|The Ambrosini SS.4|
|First flight||7 March 1939|
The SAI-Ambrosini SS.4 was an Italian fighter prototype developed in the late 1930s, featuring a canard-style wing layout and a pusher propeller. Development of the SS.4 was abandoned after the prototype crashed on its second flight.
Sergio Stefanutti had already experimented with canard aircraft with the S.C.A. SS.2 and S.C.A. SS.3 Anitra ("Duck"), light aircraft built by Stabilimento Costruzioni Aeronautiche at Guidonia (a new city focused on aviation). The single-seat SS.2 had a canard wing configuration and fixed undercarriage, and was powered with a two-cylinder Keller engine rated at 16 hp (11.93 kW). The SS.2 first flew in 1935, and one of the two prototypes was converted into a two-seater with a larger 38 hp (28.34 kW) CNA II engine built by Compagnia Nazionale Aeronautica. This new aircraft first took to the air on 2 October 1937, and was officially revealed in Milan at an international air exposition; the small fixed-undercarriage SS.2 was sent to Passignano sul Trasimeno for evaluation. Experience with this machine and the study of its aerodynamics led Stefanutti to design a canard-style interceptor and air-superiority fighter, designated SS.4, very similar in layout to the SS.2 and SS.3.
The SS.3 had a span of 12.77 m (41.9 ft), and was 6.00 m (19.7 ft) long, with an overall height of 2.01 m (6.6 ft). With a 16 hp (12 kW) engine, it was capable of a maximum speed of 87 mph (140 km/h) and able to reach an altitude of 13,120 ft (4,000 m). Stalling speed was 34 mph (55 km/h):
A prototype SS.4 was built at the Società Aeronautica Italiana - Ambrosini factory in Passignano sul Trasimeno, Umbria. The first flight took place on 7 March 1939, but in its second flight next day, the aircraft crashed, killing Ambrosini's chief test pilot Ambrogio Colombo. A second prototype was ordered, but development priority was placed on more easily developed wooden aircraft, and the SS.4 design was abandoned in 1942.
The SS.4 was a single-seat fighter of all-metal construction with a canard configuration wing, with twin fins mounted on the wing trailing edges, retractable tricycle undercarriage, and short fuselage with a rear-mounted engine driving a pusher propeller.
The pilot was accommodated in an enclosed cockpit in the centre of the fuselage forward of the two fuel tanks and aft of the armament in the nose. Visibility from the cockpit was excellent to the sides and front, but restricted to the rear by the large main wing, engine, and large twin fins positioned at roughly the half-span position. Flying controls consisted of elevators on the trailing edges of the canard fore-plane controlling pitch, rudders on the large fins controlling yaw, and ailerons on the main wings to control roll. Pitch trim was set by adjusting a trim tab on the starboard elevator.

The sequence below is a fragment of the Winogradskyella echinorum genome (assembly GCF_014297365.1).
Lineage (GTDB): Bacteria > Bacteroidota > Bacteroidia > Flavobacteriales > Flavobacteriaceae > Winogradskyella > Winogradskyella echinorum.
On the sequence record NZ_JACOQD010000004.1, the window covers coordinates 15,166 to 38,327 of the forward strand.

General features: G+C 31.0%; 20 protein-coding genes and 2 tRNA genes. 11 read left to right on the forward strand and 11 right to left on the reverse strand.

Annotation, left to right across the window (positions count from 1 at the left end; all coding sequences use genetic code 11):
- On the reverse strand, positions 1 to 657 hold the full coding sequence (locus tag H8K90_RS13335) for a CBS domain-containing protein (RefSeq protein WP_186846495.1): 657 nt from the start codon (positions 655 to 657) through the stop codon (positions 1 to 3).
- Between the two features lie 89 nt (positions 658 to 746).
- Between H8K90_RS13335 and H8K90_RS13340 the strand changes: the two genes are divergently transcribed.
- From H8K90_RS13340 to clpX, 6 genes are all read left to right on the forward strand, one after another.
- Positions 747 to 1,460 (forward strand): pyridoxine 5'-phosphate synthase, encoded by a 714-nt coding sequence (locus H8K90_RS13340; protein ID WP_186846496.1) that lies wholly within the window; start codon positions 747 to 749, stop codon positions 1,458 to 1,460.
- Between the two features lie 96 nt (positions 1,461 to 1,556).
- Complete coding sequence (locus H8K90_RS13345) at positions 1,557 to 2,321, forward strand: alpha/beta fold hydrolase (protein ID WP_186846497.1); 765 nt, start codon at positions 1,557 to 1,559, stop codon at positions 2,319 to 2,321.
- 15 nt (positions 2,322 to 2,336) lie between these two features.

The moderately swept, tapered, high-aspect ratio wings had no sweep on the trailing edge and a cut-back to give clearance for the propeller, with the large fins with rudders extending past the trailing edge at the ends of the cut-backs, to ensure enough moment to give adequate control and stability. The delta fore-plane was of low aspect ratio with the elevators sited below the trailing edge similar to the method used by contemporary Junkers aircraft like the Junkers Ju 87.
The engine was a powerful, liquid-cooled Isotta-Fraschini Asso XI R.C.40 engine capable of 960 hp (720 kW) driving a three-bladed metal propeller. The engine was cooled by two radiators either side of the fuselage in ducts just behind the cockpit. Fuel for the engine was housed in two fuel tanks located mid-fuselage, along with an oil tank.
Armament was to be two 20 mm (0.787 in) cannon and one 30 mm (1.181 in) cannon, clustered in the nose.
The prototype SS.4 was built by SAI Ambrosini, Passignano sul Trasimeno, and then sent to Eleuteri airport, Castiglione del Lago, also in the Trasimeno area. There, the aircraft was successfully flown for the first time on 7 March 1939. The next day, the SS.4 prototype was scheduled to be transported to Aviano airbase by rail, but Ambrosini's chief test pilot, Ambrogio Colombo, wanted a second test flight. After 45 minutes, an aileron malfunctioned just 2 km (1.2 mi) from Eleuteri. Colombo attempted to land, but was unable to reach the runway and crashed near Campagna, hitting a tree. Colombo was killed when the engine pushed through the rear bulkhead and crushed him against the front of the cockpit.
A memorial to Colombo was erected near the site of the crash. The investigation into the crash concluded that the accident was due to imperfect construction, which led to a faulty installation of the aileron that had failed. The study also pointed out the excessive vibrations transmitted by the engine to the wing.
Data from Italian Civil and Military Aircraft 1930–1945